DENVER (AP) — The university once attended by a man accused of killing 12 people in a Colorado movie theater confirmed on Wednesday that it received a suspicious package two days earlier that was turned over to authorities, but it wouldn't confirm its contents or sender.
The University of Colorado, Denver said the U.S. Postal Service delivered the package to its medical campus Monday, and it was immediately investigated and turned over to authorities within hours.
Fox News' website reported that former neuroscience graduate student James Holmes sent a notebook to the university containing scribblings of stick figures being shot and a written description of an upcoming attack. The package containing it was addressed to a psychiatrist at the school, the website reported. It was unclear if Holmes, 24, had had any previous contact with the person. The neuroscience program that he withdrew from on June 10 included professors of psychiatry.
He is accused of opening fire on a theater showing the new Batman movie, killing 12 people and injuring 58.
NBC News, citing unnamed sources, reported that Holmes told investigators to look for the package and that it described killing people.
The FBI and other law enforcement agencies refused to confirm the reports to The Associated Press.
U.S. Postal Service spokesman David Rupert said the agency's inspectors have no direct knowledge of the package reportedly containing the notebook. He said no one has contacted the Postal Service for assistance in the investigation.
Citing unnamed law enforcement sources, Fox News' website reported that Holmes sent the notebook in a package that had sat unopened since July 12.
The university said the report that the package sat uninvestigated that long is inaccurate. A spokeswoman declined to comment further, citing a gag order issued by a judge in the case.
Before the gag order was issued, police said Holmes received more than 50 packages at the school and his home that apparently contained ammunition, combat gear and explosive materials that he used in the attack and to booby-trap his Aurora apartment.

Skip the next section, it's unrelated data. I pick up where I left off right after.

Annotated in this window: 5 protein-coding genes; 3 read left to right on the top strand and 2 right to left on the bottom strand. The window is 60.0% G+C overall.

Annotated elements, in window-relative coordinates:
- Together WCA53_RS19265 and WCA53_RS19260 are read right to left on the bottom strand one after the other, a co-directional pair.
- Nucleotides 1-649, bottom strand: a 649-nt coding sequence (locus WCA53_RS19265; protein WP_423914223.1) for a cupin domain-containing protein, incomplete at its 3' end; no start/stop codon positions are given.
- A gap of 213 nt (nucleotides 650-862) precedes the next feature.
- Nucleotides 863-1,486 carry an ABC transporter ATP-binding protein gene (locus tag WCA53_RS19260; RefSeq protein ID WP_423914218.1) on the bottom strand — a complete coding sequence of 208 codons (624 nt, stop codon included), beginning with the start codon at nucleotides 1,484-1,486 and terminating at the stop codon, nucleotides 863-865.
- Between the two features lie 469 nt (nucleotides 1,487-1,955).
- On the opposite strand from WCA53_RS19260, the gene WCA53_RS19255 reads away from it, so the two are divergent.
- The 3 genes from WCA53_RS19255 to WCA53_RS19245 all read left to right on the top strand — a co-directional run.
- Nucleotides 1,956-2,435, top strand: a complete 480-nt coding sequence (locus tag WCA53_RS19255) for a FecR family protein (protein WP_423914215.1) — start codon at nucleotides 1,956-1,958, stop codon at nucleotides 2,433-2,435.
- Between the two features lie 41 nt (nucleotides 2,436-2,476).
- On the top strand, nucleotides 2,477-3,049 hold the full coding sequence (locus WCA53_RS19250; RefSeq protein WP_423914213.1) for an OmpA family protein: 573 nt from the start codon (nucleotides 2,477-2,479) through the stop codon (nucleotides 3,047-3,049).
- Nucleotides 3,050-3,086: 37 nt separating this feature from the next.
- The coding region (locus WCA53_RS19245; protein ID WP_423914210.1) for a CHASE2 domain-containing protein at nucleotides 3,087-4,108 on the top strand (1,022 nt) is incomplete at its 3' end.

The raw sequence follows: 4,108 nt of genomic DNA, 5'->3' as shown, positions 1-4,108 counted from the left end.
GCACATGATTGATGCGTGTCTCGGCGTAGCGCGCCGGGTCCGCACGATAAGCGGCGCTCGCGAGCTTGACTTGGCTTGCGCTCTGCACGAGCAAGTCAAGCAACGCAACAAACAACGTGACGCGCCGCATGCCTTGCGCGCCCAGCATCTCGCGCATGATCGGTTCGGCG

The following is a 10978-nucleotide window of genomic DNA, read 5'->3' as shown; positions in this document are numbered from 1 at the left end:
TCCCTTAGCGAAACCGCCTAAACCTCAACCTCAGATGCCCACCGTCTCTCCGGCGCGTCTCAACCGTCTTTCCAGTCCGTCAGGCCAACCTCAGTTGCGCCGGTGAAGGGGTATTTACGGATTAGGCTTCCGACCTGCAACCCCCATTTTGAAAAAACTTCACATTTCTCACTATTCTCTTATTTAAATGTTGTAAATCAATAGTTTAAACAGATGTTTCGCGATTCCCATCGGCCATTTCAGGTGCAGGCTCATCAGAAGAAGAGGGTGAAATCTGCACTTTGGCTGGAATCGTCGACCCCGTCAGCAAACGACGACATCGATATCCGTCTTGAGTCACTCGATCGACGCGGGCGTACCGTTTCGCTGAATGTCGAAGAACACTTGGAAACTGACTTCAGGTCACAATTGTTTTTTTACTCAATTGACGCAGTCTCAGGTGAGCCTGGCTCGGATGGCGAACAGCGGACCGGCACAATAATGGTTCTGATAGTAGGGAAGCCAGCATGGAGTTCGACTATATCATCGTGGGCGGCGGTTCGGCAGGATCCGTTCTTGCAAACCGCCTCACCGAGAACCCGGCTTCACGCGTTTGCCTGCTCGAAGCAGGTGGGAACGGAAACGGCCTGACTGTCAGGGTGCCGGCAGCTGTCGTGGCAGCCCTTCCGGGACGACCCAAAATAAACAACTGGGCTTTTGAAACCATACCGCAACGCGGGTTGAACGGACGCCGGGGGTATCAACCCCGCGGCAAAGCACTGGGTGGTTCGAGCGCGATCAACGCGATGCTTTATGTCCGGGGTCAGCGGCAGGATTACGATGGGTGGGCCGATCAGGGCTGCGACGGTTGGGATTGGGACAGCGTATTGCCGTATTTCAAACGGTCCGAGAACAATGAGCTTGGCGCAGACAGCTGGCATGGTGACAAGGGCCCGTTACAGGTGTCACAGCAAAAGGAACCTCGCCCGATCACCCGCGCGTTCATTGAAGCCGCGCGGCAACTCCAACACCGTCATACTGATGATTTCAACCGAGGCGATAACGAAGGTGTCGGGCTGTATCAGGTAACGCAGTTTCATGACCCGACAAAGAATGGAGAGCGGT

The building was evacuated for days while authorities rendered the apartment safe and collected evidence. Residents were allowed to return Wednesday evening.
Holmes' defense team also briefly visited the apartment building Wednesday and left without answering reporters' questions.
Holmes was allegedly stockpiling for the attack while he studied at the school's neuroscience program. He bought a shotgun and pistol in May, authorities say. On June 7, the date he took a year-end oral exam, he bought an assault rifle. He filed paperwork to leave the program three days later and did not provide a reason, the university has said.
On June 25, he filed an application to join a private gun range in eastern Colorado, but the club's owner, hearing what he described as a "bizarre" outgoing voice mail on Holmes' cellphone recorded in a low voice with heavy-breathing, told his staff to watch out for the man. Holmes never came to the range.
Holmes grew up in California.
Copyright 2012 The Associated Press.
Many Americans in places where sports betting is legal for the first time are beginning to make wagers on the Super Bowl, including some bets on the performances of individual athletes.
Two people were killed Monday when a roughly 75-foot- tall tree fell onto a two-story house in the Point Loma Heights area.
Tragedy struck Monday in Point Loma Heights where a couple reportedly visiting from North Dakota died when a 75-foot tall Torrey Pine fell on the house. A fellow business owner from Grand Forks, North Dakota, identified the victims as Troy and Jessica Nelson – owners of Trojan Promotions.
The highest king tides of the year peaked early Monday morning. All along San Diego’s coasts this weekend, News 8 captured footage of big waves and some flooding.
Big Brothers Big Sisters of San Diego County has organized a fun and informative event to take place this Saturday. Beer + BBQ kicks off at noon at Thorn Brewing Co.’s Barrio Logan location (1745 National Ave).
San Diegans are celebrating a Jewish holiday on Monday. Tu B’Shevat marks the beginning of a new year for trees.
Parenting children of any age comes with unique challenges. Reena B. Patel - a parenting expert, licensed educational psychologist, and author - visited Morning Extra with positive parenting tips for families with kids of all ages.
In Monday’s Daily Dose, we’ve got a tour around San Diego your belly will thank you for. San Diego Restaurant Week allows you to explore your favorite areas and score great deals on food along the way.
A rare spectacle in the sky captivated people around the world on Sunday night – including those here in San Diego. A lunar eclipse of the so-called “Super Blood Wolf Moon” was a stunning sight for dozens who gathered at Balboa Park.
Three San Diego police patrol vehicles were damaged Monday during a brief pursuit of a suspected drunken driver in the Point Loma Heights area.